I was rewarded with a quite a shock recently when I stumbled across the Preston-Snoqualimie bike trail while bicycling in eastern King County.
On bicycle maps, the trail looks like it doesn't go anywhere, ending at a dead end in the forest. But that dead end affords a spectacular view across the Snoqualmie Valley to Snoqualmie Falls and the Salish Lodge against the backdrop of Mount Si.
The 5-mile rail-to-trail is part of the old Seattle, Lake Shore and Eastern Railroad. It was built in 1890 and abandoned in 1974. I encountered as many day hikers as cyclists on this trail.
The trail starts at a parking lot on the left across from a small commercial area near Exit 22 on I-90. I got there by bicycling from Bellevue to Issaquah and following the gravel Issaquah to High Point Trail that runs adjacent to the freeway. (They say you can ride on I-90 here, but I'd rather not.)
The Preston-Snoqualmie Trail is paved and begins by following a ridge above Preston-Falls City Road for a couple of miles.
A train trestle has been removed at the road crossing, so you'll coast down a hill to the road, cross it, then ride behind some jersey barriers on the other ride. Turn left at the first small road, cross a bridge, and follow this street for a short time 'til you head back up the hill.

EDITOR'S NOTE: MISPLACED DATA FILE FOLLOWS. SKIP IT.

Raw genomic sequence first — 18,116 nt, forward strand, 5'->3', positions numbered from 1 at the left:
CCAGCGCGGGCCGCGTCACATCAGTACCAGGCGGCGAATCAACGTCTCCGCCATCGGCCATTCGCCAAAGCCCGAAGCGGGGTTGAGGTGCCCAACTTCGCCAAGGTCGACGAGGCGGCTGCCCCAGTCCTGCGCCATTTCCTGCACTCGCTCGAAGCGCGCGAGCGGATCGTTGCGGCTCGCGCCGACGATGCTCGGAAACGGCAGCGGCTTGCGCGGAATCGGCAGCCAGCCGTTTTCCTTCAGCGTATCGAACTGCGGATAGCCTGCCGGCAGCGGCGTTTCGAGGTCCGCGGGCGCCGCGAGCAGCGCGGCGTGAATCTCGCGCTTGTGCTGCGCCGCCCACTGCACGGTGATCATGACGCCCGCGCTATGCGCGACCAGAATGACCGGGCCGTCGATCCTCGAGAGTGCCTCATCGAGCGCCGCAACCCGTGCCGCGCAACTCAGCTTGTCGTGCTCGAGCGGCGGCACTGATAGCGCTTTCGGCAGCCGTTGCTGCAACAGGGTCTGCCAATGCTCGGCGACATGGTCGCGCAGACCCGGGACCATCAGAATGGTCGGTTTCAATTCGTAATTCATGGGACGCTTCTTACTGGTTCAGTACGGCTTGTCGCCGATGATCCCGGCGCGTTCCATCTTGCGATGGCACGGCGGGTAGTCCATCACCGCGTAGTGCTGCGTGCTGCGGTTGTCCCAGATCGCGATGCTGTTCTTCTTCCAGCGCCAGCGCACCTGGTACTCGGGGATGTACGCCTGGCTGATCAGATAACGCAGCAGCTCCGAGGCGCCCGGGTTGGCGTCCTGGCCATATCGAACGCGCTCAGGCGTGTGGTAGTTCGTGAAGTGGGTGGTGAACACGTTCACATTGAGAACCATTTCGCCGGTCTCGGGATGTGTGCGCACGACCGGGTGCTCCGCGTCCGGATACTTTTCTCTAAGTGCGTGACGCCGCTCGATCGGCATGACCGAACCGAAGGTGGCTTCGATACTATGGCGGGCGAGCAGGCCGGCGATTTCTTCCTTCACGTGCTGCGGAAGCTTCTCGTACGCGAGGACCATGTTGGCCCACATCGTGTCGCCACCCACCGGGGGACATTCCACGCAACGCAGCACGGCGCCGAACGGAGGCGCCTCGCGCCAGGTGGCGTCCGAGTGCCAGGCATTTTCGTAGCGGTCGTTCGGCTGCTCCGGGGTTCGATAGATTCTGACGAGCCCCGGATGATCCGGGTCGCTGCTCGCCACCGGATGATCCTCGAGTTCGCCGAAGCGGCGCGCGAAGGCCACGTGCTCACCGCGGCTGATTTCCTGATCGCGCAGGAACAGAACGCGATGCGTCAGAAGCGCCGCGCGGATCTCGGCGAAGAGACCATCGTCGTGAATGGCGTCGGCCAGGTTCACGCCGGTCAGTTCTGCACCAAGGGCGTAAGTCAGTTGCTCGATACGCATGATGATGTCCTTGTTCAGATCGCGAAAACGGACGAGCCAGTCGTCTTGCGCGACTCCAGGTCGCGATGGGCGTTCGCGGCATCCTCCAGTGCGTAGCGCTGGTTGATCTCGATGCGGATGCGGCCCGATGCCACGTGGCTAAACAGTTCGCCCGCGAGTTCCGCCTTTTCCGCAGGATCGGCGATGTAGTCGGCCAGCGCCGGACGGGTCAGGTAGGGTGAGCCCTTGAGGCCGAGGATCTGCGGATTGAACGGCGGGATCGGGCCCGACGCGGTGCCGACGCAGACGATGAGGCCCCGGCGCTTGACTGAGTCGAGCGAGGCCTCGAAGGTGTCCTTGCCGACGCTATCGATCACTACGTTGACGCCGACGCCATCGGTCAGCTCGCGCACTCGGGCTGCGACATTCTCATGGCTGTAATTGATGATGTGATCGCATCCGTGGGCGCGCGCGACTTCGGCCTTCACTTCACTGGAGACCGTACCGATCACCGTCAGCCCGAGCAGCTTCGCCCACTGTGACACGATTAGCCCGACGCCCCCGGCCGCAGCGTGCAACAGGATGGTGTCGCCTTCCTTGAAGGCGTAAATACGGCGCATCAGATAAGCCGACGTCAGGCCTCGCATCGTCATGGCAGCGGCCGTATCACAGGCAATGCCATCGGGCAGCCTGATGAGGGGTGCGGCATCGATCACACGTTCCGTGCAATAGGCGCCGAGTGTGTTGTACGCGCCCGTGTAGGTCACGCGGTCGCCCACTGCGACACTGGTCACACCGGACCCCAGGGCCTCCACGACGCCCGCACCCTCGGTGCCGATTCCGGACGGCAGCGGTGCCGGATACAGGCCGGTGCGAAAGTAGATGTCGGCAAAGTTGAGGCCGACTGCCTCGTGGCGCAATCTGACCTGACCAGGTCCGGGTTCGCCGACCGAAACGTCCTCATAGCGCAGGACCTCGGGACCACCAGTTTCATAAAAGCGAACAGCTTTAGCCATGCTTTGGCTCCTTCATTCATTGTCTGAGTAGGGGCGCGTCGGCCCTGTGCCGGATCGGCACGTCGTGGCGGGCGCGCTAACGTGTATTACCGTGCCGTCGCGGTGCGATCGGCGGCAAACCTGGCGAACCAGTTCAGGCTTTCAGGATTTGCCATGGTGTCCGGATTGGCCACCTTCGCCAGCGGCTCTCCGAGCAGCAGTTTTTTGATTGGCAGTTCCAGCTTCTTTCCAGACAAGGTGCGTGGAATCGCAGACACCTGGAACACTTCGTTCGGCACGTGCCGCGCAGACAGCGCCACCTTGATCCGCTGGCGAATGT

You might be able to handle these switchbacks on a mountain bike; I walked
by my Lemond up the hill. At the top, the trail levels out again and continues through the forest to a small parking lot at Alice Lake, the former site of a railroad station.
Another 1.8 miles takes you to the overlook. There are even benches (and toilets). Pick a clear day, because this can get fogged in.
When I first arrived, all I noticed was the chain-link fence that crossed the trail marked “No Trespassing.” A couple of boys up there said I should check out the falls. Until I looked, I had no idea they meant Snoqualmie Falls.
The Falls is one of many scenic attractions in Washington. It drops 268 feet and is most awesome in the spring with the snowmelt. You can also see Salish Lodge, built as an inn in 1919, from up here.